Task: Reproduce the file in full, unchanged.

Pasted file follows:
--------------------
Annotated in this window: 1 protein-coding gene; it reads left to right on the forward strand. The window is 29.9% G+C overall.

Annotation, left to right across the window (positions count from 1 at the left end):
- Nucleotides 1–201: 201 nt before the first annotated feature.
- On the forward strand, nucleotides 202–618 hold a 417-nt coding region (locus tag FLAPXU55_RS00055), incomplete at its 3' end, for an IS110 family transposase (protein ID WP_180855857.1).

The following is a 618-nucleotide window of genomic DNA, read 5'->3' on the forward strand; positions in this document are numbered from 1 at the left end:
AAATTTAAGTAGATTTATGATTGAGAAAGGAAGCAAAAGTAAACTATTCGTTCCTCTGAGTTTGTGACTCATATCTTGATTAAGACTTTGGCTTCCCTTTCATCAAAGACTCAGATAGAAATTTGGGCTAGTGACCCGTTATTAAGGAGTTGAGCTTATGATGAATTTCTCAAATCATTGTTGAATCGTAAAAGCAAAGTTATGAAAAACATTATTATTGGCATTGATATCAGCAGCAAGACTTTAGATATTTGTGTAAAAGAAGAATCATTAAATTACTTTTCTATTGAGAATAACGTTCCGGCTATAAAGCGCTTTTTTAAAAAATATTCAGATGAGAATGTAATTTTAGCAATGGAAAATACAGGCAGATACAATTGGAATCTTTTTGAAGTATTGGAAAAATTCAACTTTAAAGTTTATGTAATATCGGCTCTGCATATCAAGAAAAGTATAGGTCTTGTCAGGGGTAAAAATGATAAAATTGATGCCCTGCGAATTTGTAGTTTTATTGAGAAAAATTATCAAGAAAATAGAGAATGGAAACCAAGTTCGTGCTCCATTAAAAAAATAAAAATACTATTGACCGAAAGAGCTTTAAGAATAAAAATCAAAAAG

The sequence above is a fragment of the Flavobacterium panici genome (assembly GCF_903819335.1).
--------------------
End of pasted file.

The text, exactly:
Annotated in this window: 1 protein-coding gene; it reads left to right on the forward strand. The window is 29.9% G+C overall.

Annotation, left to right across the window (positions count from 1 at the left end):
- Nucleotides 1–201: 201 nt before the first annotated feature.
- On the forward strand, nucleotides 202–618 hold a 417-nt coding region (locus tag FLAPXU55_RS00055), incomplete at its 3' end, for an IS110 family transposase (protein ID WP_180855857.1).

The following is a 618-nucleotide window of genomic DNA, read 5'->3' on the forward strand; positions in this document are numbered from 1 at the left end:
AAATTTAAGTAGATTTATGATTGAGAAAGGAAGCAAAAGTAAACTATTCGTTCCTCTGAGTTTGTGACTCATATCTTGATTAAGACTTTGGCTTCCCTTTCATCAAAGACTCAGATAGAAATTTGGGCTAGTGACCCGTTATTAAGGAGTTGAGCTTATGATGAATTTCTCAAATCATTGTTGAATCGTAAAAGCAAAGTTATGAAAAACATTATTATTGGCATTGATATCAGCAGCAAGACTTTAGATATTTGTGTAAAAGAAGAATCATTAAATTACTTTTCTATTGAGAATAACGTTCCGGCTATAAAGCGCTTTTTTAAAAAATATTCAGATGAGAATGTAATTTTAGCAATGGAAAATACAGGCAGATACAATTGGAATCTTTTTGAAGTATTGGAAAAATTCAACTTTAAAGTTTATGTAATATCGGCTCTGCATATCAAGAAAAGTATAGGTCTTGTCAGGGGTAAAAATGATAAAATTGATGCCCTGCGAATTTGTAGTTTTATTGAGAAAAATTATCAAGAAAATAGAGAATGGAAACCAAGTTCGTGCTCCATTAAAAAAATAAAAATACTATTGACCGAAAGAGCTTTAAGAATAAAAATCAAAAAG

The sequence above is a fragment of the Flavobacterium panici genome (assembly GCF_903819335.1).